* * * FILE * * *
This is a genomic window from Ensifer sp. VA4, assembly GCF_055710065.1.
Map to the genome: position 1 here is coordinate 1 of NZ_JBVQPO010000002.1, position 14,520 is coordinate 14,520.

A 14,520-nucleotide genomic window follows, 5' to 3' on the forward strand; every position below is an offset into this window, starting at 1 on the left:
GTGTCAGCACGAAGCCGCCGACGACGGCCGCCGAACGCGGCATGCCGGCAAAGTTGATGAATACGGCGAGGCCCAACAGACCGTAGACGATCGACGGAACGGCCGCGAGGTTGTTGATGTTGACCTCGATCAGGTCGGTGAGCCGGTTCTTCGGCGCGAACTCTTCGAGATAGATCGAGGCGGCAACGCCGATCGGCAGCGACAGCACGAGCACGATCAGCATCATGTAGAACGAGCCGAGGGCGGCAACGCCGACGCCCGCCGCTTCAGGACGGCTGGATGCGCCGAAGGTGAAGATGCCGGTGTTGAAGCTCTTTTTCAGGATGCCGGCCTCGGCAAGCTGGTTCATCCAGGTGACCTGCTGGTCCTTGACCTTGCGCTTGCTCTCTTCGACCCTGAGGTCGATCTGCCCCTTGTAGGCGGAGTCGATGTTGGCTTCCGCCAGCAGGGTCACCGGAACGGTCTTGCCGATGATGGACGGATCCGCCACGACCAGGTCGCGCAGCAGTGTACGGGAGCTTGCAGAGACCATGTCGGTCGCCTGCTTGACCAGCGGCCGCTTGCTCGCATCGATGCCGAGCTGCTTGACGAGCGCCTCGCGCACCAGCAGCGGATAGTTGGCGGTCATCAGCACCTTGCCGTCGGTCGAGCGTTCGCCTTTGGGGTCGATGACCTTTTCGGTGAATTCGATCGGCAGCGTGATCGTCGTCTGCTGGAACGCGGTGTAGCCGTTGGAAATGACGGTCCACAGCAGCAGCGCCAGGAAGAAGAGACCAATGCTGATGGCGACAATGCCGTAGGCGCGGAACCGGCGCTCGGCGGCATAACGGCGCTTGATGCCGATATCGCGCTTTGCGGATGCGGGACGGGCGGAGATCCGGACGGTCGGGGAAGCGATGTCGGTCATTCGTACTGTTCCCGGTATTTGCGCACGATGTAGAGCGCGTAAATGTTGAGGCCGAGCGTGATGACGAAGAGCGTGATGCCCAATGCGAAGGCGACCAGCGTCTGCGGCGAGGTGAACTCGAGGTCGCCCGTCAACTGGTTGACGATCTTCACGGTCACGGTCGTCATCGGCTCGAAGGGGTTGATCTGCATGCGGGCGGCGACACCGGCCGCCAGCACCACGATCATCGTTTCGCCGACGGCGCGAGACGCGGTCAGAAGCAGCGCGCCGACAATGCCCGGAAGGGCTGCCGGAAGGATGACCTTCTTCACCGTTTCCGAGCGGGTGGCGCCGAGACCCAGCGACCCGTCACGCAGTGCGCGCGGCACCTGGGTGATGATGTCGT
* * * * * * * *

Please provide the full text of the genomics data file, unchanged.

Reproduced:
This is a genomic window from Ensifer sp. VA4, assembly GCF_055710065.1.
Map to the genome: position 1 here is coordinate 1 of NZ_JBVQPO010000002.1, position 14,520 is coordinate 14,520.

A 14,520-nucleotide genomic window follows, 5' to 3' on the forward strand; every position below is an offset into this window, starting at 1 on the left:
GTGTCAGCACGAAGCCGCCGACGACGGCCGCCGAACGCGGCATGCCGGCAAAGTTGATGAATACGGCGAGGCCCAACAGACCGTAGACGATCGACGGAACGGCCGCGAGGTTGTTGATGTTGACCTCGATCAGGTCGGTGAGCCGGTTCTTCGGCGCGAACTCTTCGAGATAGATCGAGGCGGCAACGCCGATCGGCAGCGACAGCACGAGCACGATCAGCATCATGTAGAACGAGCCGAGGGCGGCAACGCCGACGCCCGCCGCTTCAGGACGGCTGGATGCGCCGAAGGTGAAGATGCCGGTGTTGAAGCTCTTTTTCAGGATGCCGGCCTCGGCAAGCTGGTTCATCCAGGTGACCTGCTGGTCCTTGACCTTGCGCTTGCTCTCTTCGACCCTGAGGTCGATCTGCCCCTTGTAGGCGGAGTCGATGTTGGCTTCCGCCAGCAGGGTCACCGGAACGGTCTTGCCGATGATGGACGGATCCGCCACGACCAGGTCGCGCAGCAGTGTACGGGAGCTTGCAGAGACCATGTCGGTCGCCTGCTTGACCAGCGGCCGCTTGCTCGCATCGATGCCGAGCTGCTTGACGAGCGCCTCGCGCACCAGCAGCGGATAGTTGGCGGTCATCAGCACCTTGCCGTCGGTCGAGCGTTCGCCTTTGGGGTCGATGACCTTTTCGGTGAATTCGATCGGCAGCGTGATCGTCGTCTGCTGGAACGCGGTGTAGCCGTTGGAAATGACGGTCCACAGCAGCAGCGCCAGGAAGAAGAGACCAATGCTGATGGCGACAATGCCGTAGGCGCGGAACCGGCGCTCGGCGGCATAACGGCGCTTGATGCCGATATCGCGCTTTGCGGATGCGGGACGGGCGGAGATCCGGACGGTCGGGGAAGCGATGTCGGTCATTCGTACTGTTCCCGGTATTTGCGCACGATGTAGAGCGCGTAAATGTTGAGGCCGAGCGTGATGACGAAGAGCGTGATGCCCAATGCGAAGGCGACCAGCGTCTGCGGCGAGGTGAACTCGAGGTCGCCCGTCAACTGGTTGACGATCTTCACGGTCACGGTCGTCATCGGCTCGAAGGGGTTGATCTGCATGCGGGCGGCGACACCGGCCGCCAGCACCACGATCATCGTTTCGCCGACGGCGCGAGACGCGGTCAGAAGCAGCGCGCCGACAATGCCCGGAAGGGCTGCCGGAAGGATGACCTTCTTCACCGTTTCCGAGCGGGTGGCGCCGAGACCCAGCGACCCGTCACGCAGTGCGCGCGGCACCTGGGTGATGATGTCGT